If you add columns without populating them, then it is pretty quick as it is just a metadata change. Adding an index does require the table to be read (or potentially another index) so that can be very time consuming and of much greater impact than the simple metadata change of recording the new index details.
If the new columns are going to be populated as part of the ALTER TABLE, it is a different matter.
- The database may undergo an unplanned shutdown during the course of adding that data to every row of the table data
- The server memory may not have room to record every row changed in that table
- Therefore those row changes may be written to datafiles before commit, and are therefore written as dirty blocks
- The next read of those blocks, after the ALTER table has successfully completed will do a delayed block cleanout (ie record the fact that the change has been committed)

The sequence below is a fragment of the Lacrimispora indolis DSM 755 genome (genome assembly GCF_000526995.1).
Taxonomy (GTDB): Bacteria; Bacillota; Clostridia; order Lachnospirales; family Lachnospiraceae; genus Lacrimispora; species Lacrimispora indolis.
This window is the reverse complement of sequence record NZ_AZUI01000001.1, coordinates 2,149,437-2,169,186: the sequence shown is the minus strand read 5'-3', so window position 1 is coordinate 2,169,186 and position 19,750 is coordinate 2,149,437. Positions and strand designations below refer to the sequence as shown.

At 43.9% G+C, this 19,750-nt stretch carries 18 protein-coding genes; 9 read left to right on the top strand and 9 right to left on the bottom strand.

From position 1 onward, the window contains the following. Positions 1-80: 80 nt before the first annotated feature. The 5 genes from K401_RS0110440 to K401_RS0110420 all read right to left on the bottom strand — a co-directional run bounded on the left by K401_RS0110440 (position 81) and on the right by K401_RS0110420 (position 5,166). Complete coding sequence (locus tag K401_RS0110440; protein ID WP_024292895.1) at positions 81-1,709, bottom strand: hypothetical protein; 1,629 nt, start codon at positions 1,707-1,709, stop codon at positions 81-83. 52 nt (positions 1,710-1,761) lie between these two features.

If you add the columns (with data) first, then the create index will (probably) read the table and do the added work of the delayed block cleanout.
If you create the index first then add the columns, the create index may be faster but the delayed block cleanout won't happen and that housekeeping will be picked up by the application later (potentially by the
select * from T where C = whatever)